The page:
Game of Thrones Jon Snow ending: We were all WRONG about this prophecy and Ghost

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Winter finally came and it blew a surprisingly chill blast across the writers and creators of the HBO show. Suddenly fans AND critics were divided over the final season in a way the previously untouchable hit had never seen. Much of the discontent focussed on disappointing or non-existent pay-offs for long teased character arcs and confrontations. However, Jon Snow’s story ended exactly as it had been laid out for him at the beginning of the first book and the first episode of the show. We all just read the signs wrong.

It remains to be seen whether Martin’s forthcoming final two books, Winds of Winter and A Dream of Spring will clarify the entire issue of the Prince Who was Promised. Fans are also hoping Jon’s Targaryen revelation will end up playing a much bigger (or any) role.

However, Martin has confirmed the principal points of the ending on the show are what will also happen in the book. This means Jon will never be king, never take the Iron Throne and seems doomed to a lonely life on and beyond the Wall.

The key was always his direwolf, Ghost. Clever readers long ago spotted that the six wolf cubs represented something fundamental about each of the Stark children. Jon’s ultimate fate was staring us in the face all along but we got distracted by another shocking event.

Robb’s Grey Wind represented his house colours and the phrase “words are wind” represent honour, which was his downfall, like his father. Rickon’s Shaggy Dogg matches his distracting but ultimately meaningless storyline.

Sansa’s Lady predicted her fate, as she became Lady of Winterfell and took the crown in the North, while Arya’s Nymeria was named for a fierce and independent warrior. Bran’s Summer was always about rebirth and renewal and the broken boy is now the emblem of a new dawn for Westeros.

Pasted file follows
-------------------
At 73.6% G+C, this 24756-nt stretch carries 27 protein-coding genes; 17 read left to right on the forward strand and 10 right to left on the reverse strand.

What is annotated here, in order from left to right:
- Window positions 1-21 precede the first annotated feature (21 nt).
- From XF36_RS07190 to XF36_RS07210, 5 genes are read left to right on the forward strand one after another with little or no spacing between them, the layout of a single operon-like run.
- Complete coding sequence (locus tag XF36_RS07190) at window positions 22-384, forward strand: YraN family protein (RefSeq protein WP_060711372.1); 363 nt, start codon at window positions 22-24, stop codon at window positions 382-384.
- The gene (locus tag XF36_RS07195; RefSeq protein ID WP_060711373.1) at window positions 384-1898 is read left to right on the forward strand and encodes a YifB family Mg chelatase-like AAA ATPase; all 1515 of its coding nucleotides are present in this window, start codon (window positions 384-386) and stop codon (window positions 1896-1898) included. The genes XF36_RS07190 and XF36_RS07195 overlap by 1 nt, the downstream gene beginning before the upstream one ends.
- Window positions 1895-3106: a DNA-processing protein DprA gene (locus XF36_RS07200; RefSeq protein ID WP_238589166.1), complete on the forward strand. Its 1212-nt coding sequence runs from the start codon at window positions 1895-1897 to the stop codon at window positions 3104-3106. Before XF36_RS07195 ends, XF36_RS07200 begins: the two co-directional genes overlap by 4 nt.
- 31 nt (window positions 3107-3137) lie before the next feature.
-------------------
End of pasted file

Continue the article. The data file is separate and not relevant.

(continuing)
As for Jon’s Ghost, everybody wisely nodded their heads when the secret Targaryen heir was killed and brought back to life. Of course, he had passed beyond life, that’s what it meant.

Except it is completely wrong. Ghost wasn’t predicting that one moment, he was a clue to Jon’s entire arc AND ending.

Jon has always been a ghost. His real heritage haunts the entire plot and hung over Ned, his fake heritage alienated Catelyn. He spent his life at Winterfell but was never truly part of it.

Jon always seemed to move through the action, often a catalyst for change, inspiring others but never truly part of anything. He was a Stark, but not a Stark, a phantom Targaryen, a fake wildling and always, always an unwilling leader of men. Things always happened around Jon Snow but he was never truly part of them.

He is the man who is the rightful heir to the Iron Throne, but almost nobody knows it. He was the King in the North but will be forgotten as Sansa leads a new age for the reborn kingdom.

He has a family and friends but will never see them again as he travels beyond the Wall.

He was never truly part of the real world, the land of the living below the wall. He has truly become a ghost.

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